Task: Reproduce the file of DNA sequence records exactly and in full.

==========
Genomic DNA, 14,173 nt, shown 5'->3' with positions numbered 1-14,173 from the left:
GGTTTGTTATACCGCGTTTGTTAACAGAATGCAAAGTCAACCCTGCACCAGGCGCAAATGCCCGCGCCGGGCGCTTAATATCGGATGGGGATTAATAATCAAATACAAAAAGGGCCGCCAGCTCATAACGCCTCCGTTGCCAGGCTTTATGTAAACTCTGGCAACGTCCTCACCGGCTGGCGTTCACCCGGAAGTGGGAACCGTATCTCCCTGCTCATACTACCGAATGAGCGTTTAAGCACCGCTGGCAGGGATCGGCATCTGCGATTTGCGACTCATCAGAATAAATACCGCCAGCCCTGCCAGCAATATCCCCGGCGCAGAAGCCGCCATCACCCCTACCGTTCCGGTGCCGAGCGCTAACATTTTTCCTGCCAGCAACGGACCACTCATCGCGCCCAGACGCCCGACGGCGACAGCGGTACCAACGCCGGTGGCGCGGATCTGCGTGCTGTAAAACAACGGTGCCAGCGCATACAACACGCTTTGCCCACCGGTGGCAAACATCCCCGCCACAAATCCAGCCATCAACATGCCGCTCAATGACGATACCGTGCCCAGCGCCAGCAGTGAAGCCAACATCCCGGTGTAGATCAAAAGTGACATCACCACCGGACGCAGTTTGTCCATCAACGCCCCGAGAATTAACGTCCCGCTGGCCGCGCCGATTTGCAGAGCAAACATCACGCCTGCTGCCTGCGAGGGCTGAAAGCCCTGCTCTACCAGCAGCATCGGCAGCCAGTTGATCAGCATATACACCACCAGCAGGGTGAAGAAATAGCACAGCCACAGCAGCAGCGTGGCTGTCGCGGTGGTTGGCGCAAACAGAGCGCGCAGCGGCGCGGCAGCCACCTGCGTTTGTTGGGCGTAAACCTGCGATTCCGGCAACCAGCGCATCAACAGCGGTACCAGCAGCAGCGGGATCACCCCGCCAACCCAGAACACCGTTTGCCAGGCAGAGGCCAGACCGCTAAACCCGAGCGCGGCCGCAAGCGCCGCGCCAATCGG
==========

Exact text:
Genomic DNA, 14,173 nt, shown 5'->3' with positions numbered 1-14,173 from the left:
GGTTTGTTATACCGCGTTTGTTAACAGAATGCAAAGTCAACCCTGCACCAGGCGCAAATGCCCGCGCCGGGCGCTTAATATCGGATGGGGATTAATAATCAAATACAAAAAGGGCCGCCAGCTCATAACGCCTCCGTTGCCAGGCTTTATGTAAACTCTGGCAACGTCCTCACCGGCTGGCGTTCACCCGGAAGTGGGAACCGTATCTCCCTGCTCATACTACCGAATGAGCGTTTAAGCACCGCTGGCAGGGATCGGCATCTGCGATTTGCGACTCATCAGAATAAATACCGCCAGCCCTGCCAGCAATATCCCCGGCGCAGAAGCCGCCATCACCCCTACCGTTCCGGTGCCGAGCGCTAACATTTTTCCTGCCAGCAACGGACCACTCATCGCGCCCAGACGCCCGACGGCGACAGCGGTACCAACGCCGGTGGCGCGGATCTGCGTGCTGTAAAACAACGGTGCCAGCGCATACAACACGCTTTGCCCACCGGTGGCAAACATCCCCGCCACAAATCCAGCCATCAACATGCCGCTCAATGACGATACCGTGCCCAGCGCCAGCAGTGAAGCCAACATCCCGGTGTAGATCAAAAGTGACATCACCACCGGACGCAGTTTGTCCATCAACGCCCCGAGAATTAACGTCCCGCTGGCCGCGCCGATTTGCAGAGCAAACATCACGCCTGCTGCCTGCGAGGGCTGAAAGCCCTGCTCTACCAGCAGCATCGGCAGCCAGTTGATCAGCATATACACCACCAGCAGGGTGAAGAAATAGCACAGCCACAGCAGCAGCGTGGCTGTCGCGGTGGTTGGCGCAAACAGAGCGCGCAGCGGCGCGGCAGCCACCTGCGTTTGTTGGGCGTAAACCTGCGATTCCGGCAACCAGCGCATCAACAGCGGTACCAGCAGCAGCGGGATCACCCCGCCAACCCAGAACACCGTTTGCCAGGCAGAGGCCAGACCGCTAAACCCGAGCGCGGCCGCAAGCGCCGCGCCAATCGG